Jim and Toni Amey hope their dream of operating an Idora Park museum on the original site becomes a reality.
The two scoured the nation to collect Idora Park artifacts and memorabilia before building a 4,400-square foot site next to their house to hold the memories of hundreds of people in the area.
The Canfield couple said they want to keep their passion for finding, restore and sharing items alive, as well as the history and memories of "Youngstown's "Million Dollar Playground," which existed on Youngstown's south side from 1899 until 1984, when a fire in April damaged the Wildcat and other main attractions and led to its permanent closing later that year.
Town Crier / J.T. Whitehouse
Standing between one of Idora Park’s antique cars and the tail railroad car from the kiddie train is Jim Amey, co-founder of The Idora Experience, a museum housing Amey’s collection of Idora Park artifacts and memorabilia.
The couple first starting showcasing the collection as the Idora Park Experience, but the Ameys said they want to find a permanent home - the land where the park once stood.
They recently made an offer to the owners of the original property, Mount Calvary Pentecostal Church, to purchase the land and share their collection, and childhoods, with others.
"Our hope is when we make the offer, the church will see the higher motive here," Toni said. "The odds aren't in our favor, but doing the right thing is."
The couple said they want to moved their collection to the to its original home in Youngstown, the 26 acres of land owned by the church that recently filed for bankruptcy.
The Ameys informed the bankruptcy court they wanted to buy it and plan to make an offer.
The couple said they want to build a museum on the property, where they can reunite the memorabilia with its home. They also plan to build trails, a picnic area and displays where the originals once stood.
Jim graduated from Chaney High School in 1976. As a teen, he worked at the amusement park as the operator of the Skee-Ball arcade game. Later that year, Jim enlisted in the U.S. Air Force and continued to serve for the next 17 years.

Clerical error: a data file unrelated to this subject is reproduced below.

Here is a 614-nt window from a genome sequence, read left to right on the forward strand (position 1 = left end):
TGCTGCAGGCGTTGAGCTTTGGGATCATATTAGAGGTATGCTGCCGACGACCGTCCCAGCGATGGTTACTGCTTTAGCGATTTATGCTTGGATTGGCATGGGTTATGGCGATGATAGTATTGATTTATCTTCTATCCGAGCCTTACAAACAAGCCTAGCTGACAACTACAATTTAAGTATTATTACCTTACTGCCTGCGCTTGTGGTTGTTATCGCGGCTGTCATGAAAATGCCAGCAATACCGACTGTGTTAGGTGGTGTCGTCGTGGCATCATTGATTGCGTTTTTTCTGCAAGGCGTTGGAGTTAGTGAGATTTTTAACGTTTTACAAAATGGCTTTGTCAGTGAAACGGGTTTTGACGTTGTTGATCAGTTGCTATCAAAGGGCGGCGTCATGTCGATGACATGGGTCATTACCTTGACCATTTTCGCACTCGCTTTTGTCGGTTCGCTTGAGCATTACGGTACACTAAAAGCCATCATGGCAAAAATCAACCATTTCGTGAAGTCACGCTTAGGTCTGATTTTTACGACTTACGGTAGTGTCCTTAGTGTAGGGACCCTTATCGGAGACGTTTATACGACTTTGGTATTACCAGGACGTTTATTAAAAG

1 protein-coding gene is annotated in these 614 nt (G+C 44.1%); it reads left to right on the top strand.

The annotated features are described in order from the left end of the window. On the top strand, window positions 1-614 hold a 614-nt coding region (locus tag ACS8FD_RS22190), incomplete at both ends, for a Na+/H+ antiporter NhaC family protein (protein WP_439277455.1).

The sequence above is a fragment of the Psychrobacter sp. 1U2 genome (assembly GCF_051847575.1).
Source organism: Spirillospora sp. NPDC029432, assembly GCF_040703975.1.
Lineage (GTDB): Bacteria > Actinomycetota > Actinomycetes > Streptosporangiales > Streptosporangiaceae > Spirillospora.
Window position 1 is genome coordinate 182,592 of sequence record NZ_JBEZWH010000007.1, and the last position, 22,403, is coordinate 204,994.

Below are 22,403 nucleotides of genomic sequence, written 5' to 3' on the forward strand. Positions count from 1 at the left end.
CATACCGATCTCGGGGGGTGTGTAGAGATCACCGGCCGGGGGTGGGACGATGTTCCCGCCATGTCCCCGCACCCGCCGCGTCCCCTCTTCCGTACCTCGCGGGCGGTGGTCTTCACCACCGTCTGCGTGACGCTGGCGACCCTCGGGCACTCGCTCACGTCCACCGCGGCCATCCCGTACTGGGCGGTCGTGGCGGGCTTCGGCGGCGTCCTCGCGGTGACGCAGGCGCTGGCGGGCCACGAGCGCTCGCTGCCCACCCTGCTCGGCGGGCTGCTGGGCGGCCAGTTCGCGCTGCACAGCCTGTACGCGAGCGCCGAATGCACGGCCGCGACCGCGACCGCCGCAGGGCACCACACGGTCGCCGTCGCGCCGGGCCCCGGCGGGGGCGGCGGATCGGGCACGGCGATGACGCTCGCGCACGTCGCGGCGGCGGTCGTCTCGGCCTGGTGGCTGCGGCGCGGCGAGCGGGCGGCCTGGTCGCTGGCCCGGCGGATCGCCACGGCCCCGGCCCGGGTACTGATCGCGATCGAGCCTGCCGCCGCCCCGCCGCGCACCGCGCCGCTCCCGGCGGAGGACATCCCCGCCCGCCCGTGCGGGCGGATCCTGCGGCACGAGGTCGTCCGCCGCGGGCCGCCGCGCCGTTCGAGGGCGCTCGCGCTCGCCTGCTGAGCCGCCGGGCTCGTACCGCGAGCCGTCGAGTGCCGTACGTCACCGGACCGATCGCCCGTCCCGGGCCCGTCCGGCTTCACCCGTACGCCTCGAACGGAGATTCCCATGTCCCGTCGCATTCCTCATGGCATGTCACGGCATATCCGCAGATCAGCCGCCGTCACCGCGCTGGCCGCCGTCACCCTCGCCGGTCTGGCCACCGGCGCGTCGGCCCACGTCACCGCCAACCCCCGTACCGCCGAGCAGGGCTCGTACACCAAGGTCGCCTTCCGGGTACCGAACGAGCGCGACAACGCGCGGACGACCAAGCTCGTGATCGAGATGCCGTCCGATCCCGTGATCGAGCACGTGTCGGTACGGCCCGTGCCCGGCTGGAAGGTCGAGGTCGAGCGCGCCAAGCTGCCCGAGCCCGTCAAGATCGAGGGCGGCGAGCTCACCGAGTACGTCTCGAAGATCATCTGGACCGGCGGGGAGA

He moved back to the area 1993, along with his bride, Toni, a California native, and the two settled down in Canfield Township. Jim said the loss really hit him, so the couple visited the park's devastation and what as left, starting his quest to get his hands on anything related to Idora Park.
The collections started after Jim purchased the light from one of the Skee-Ball machines.
"That is when it was imprinted on me that Idora Park was a pretty cool place," Jim said.
Jim said preserving Idora Park equipment began with small items and original photos that filled up a curio cabinet. The couple then began putting ads in the paper and frequenting local garage sales.
Jim said he tried to get in with local collectors but found it was a hard ring to open. For two years, he advertised and talked with people who knew collectors. His persistence paid off and one day, he got an unusual phone call.
"I got a call from a fellow who said he knew a guy that had something I wanted," Jim said. "That call opened many doors over the coming months."
The collector the coupled visited had a huge collection of pinball machines and carnival items. The Ameys bought some of the Idora Park machines and that purchase opened up doors to other collectors.
At the time, the Ameys had a home in Canfield and in Virginia.
"We had the only home in Virginia with a rocket ship in our front yard," Toni said.
She said it was one of the three chrome rocket ships from one of Idora Park's main rides.
Toni retired in 2013, and the couple decided to sell the Virginia home and move bake to Canfield with the Idora collection.
After building the addition to house the artifacts, the Ameys went to the township with the idea to host a monthly open house and let people experience the amusement park up close.
Canfield Township's planning and zoning department then permitted the Ameys to open only twice a year.
"We would have loved to be open more," Jim said. "We also have the entire kiddie train, but we can't operate it."
The couple said most of the items at the Idora Park Experience are true artifacts; however, many of the original items were destroyed or lost in the fire, so the Ameys included in the collection identical or "like" features to bring the spirit of the park to life.
The collection also includes the Wildcat and Jack Rabbit roller coaster cars, turtles from one of the rides, a chariot from the Kooky Castle, original signage and pieces from concessions.
The Ameys said the open house is a great way to share stories and memories or experience history.
The next open house 10 a.m. to 5 p.m. June 17 and 18 and costs $5, which will benefit the Mahoning Valley Historical Society.
When The Idora Park Experience first opened, the Ameys raised funds for local nonprofits. They have since switched to raising funds for the MVHS, which has been named owners of the collection in the Ameys' will.
"We will have to see what kind of support we get as to how far this project will go," Jim said. "We are just two people with a dream. I think the community will get behind us, and there will likely be some resistance. We have a big dream and we have to go after it one step at a time."